Paige’s first year in Storrs was one of the most historic freshman seasons in all of college hoops. She averaged 20 points, 5.8 assists, 4.9 rebounds and 2.3 steals per game, and even shot over 52.4 percent from the field. Not only that, but she also recorded 168 assists, the most by a freshman in program history, and won every national award she was eligible for. Although it was a season for the record books, it didn’t end how the star guard wanted.
After UConn’s Final Four trip was cut short in their 69-59 loss to Arizona, Paige took time to reflect and understand where she can improve so that they can bring home UConn’s first championship since 2016.
“The big thing I learned is being super enhanced into the little details,” Paige recalls, with the memory of the loss replaying in her mind. “Whether it be waiting for a screen, setting up a screen, talking, using my voice, Coach [Geno Auriemma] is really big on the little things because they make the bigger things easy. Just learning from what I didn’t do last season and what I could do better.”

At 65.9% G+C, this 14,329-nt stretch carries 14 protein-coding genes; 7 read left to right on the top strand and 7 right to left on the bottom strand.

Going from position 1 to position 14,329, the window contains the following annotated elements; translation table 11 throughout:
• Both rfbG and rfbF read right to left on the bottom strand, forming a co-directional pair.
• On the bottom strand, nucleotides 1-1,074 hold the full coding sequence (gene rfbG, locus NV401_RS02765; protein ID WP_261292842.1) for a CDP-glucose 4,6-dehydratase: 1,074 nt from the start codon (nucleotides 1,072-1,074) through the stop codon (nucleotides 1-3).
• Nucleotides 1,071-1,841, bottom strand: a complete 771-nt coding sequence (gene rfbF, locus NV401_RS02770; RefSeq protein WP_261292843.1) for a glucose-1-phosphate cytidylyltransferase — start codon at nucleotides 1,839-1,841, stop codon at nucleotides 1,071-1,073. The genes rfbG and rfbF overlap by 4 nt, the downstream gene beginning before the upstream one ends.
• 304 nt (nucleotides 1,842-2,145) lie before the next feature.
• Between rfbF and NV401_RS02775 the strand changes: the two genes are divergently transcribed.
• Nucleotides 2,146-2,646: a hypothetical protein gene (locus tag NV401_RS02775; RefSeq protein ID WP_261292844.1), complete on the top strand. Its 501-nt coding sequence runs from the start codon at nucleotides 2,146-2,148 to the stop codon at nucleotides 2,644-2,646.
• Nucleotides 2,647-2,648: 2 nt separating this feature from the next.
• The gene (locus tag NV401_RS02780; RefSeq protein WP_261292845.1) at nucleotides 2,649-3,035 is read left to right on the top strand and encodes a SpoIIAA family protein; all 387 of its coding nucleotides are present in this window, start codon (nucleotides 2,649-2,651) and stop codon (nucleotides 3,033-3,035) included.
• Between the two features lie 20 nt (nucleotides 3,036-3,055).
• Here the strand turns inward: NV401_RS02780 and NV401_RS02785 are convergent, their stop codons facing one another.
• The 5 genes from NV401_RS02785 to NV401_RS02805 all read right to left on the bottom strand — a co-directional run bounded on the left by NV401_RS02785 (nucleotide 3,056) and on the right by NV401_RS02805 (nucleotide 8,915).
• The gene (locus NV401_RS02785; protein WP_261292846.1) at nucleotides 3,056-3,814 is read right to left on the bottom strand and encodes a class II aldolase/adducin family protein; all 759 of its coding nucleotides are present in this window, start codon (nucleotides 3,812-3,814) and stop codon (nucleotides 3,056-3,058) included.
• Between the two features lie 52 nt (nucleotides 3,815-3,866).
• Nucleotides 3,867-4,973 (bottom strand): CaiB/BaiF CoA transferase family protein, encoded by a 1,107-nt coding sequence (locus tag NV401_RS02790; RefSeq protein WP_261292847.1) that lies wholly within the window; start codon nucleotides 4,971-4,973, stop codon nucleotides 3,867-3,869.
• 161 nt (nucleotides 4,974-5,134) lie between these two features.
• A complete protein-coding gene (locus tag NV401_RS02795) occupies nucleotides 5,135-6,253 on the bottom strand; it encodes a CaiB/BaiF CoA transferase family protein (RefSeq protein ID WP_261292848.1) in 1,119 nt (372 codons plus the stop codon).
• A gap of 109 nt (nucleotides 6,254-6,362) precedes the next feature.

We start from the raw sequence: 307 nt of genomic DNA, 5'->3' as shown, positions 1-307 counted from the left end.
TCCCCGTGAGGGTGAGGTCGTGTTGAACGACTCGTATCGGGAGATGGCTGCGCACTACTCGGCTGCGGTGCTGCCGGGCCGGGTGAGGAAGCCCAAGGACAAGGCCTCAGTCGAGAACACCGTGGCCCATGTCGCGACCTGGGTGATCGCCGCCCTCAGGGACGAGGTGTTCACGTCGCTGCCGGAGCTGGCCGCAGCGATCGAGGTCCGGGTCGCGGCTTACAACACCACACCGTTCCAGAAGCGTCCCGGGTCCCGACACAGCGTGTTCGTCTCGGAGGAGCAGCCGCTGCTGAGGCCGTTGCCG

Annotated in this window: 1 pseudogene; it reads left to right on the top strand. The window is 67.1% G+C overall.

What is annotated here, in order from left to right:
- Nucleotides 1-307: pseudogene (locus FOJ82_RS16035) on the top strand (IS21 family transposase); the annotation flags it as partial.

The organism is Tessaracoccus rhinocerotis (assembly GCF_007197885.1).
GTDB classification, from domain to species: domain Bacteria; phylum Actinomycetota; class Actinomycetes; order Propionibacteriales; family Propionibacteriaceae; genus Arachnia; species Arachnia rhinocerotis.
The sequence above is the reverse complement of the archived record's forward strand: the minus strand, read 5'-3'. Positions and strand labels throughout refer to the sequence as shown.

The process at UConn is simple: learn from one of the greatest coaches of all time how to fine-tune and contribute your gift to the team. We’ve seen a lot of the greats do it, and now it’s Paige’s and Azzi’s turns.
Walking down the halls at Werth or Gampel does not help ease the pressure, though. National championship banners hang everywhere you turn. The retired jersey of Rebecca Lobo. A shrine for the Huskies of Honor, which include Sue Bird, Tina Charles, Maya Moore and Breanna Stewart. You’re reminded every day of the standard at UConn and what you’re expected to achieve.
“You can look at it two ways,” Fudd explains. “It can be really overwhelming, and you can see it as pressure, which sometimes I feel like I do. But I also see it as, all these players came in here already great, but they trusted Coach, they trusted the program and trusted the process, and look at what they accomplished while they were here by doing that and once they left. I know that I want to be like that.”
“It was a dream to play here, not even knowing what the future would hold—who I would play with, who I would play against,” says Paige. “Just me wanting to come here for school and to be able to do it with my best friend, it makes it so much better.”
Some dynasties start on the basketball court, others start in the air, in coach on a 14-hour flight from Buenos Aires to Minnesota, where fire and water come together to create a force of nature the earth will never forget.
Portraits by Johnnie Izquierdo.